The culminating activity was a field trip to the local mini golf course, Swader’s Sports Park. Blandford transported eligible students to the course and Swader’s Sports Park was generous enough to offer discount rates for all participants. Virginia State students and Blandford students were joined by VSU HPER department chair, Ms. Leslie Crocker and Dean of the College of Education, Dr. Willis Walter.


Impact on Student Learning Virginia State University health and physical education teacher candidates are learning to write descriptive lesson plans and implement progressive instruction for middle and high school students each week. This program allows students to have real teaching experience and provide impactful learning activities for students in need, at no cost to the school. Author Bell Hooks describes education as collaborative engagement. Both students and teachers learn from each other as the educational process develops. The students enrolled in Blandford’s alternative education program are working through the adversity in their lives to complete their education. They were not expecting physical education in their program but were extremely glad to have this additional instruction. One of the Blandford faculty members shared that he had not seen these students so excited and engaged in school.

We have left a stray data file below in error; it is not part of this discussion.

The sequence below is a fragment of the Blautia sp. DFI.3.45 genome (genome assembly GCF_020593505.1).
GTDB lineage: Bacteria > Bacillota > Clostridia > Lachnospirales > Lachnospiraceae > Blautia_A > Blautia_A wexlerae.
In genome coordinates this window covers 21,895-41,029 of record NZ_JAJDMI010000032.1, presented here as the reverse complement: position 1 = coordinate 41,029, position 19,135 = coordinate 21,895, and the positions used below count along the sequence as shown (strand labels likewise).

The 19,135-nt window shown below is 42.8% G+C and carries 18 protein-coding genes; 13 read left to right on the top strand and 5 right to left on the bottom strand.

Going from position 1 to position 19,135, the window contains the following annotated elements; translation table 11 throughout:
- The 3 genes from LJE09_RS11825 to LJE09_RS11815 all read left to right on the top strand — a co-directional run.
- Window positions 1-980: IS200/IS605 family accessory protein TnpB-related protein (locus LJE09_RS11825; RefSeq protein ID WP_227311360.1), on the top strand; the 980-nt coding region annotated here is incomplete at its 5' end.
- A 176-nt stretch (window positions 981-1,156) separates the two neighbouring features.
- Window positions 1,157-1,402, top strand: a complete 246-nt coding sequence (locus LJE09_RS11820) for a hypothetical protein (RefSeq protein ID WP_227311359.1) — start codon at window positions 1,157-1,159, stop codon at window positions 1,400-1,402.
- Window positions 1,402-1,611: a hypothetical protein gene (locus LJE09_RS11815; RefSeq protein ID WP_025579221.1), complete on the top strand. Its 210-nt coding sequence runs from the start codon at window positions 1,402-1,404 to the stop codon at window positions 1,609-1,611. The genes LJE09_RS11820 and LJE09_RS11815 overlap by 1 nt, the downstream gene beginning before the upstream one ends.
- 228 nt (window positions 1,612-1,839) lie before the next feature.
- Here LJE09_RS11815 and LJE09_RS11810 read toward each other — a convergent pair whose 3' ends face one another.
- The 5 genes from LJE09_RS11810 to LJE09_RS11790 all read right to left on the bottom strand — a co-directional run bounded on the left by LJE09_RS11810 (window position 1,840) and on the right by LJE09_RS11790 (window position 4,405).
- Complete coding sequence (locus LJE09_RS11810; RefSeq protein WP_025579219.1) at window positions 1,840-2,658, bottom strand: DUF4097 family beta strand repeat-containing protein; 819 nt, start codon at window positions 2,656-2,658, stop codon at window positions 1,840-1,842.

Perhaps one of the most rewarding conversations came about during the field trip to Swader’s Sports Park. One of the students, only 2 semesters from graduation, shared with Dr. Kanary her excitement over the program. She said “I really learned a lot from you all this semester. I really appreciate you coming over to the school. You didn’t have to and sometimes people forget us over there.” Further, she expressed that she would be submitting an application at Virginia State University in the fall after graduation. Virginia State University HPER students learned a lot about instruction, planning, and delivery. Blandford students practiced skills, interaction, vocabulary, and comradie. Everyone grew during the educational process. Students will continue this program in the future and we are considering other non-traditional lifetime sports such as pickleball, ping pong, and cornhole for instruction.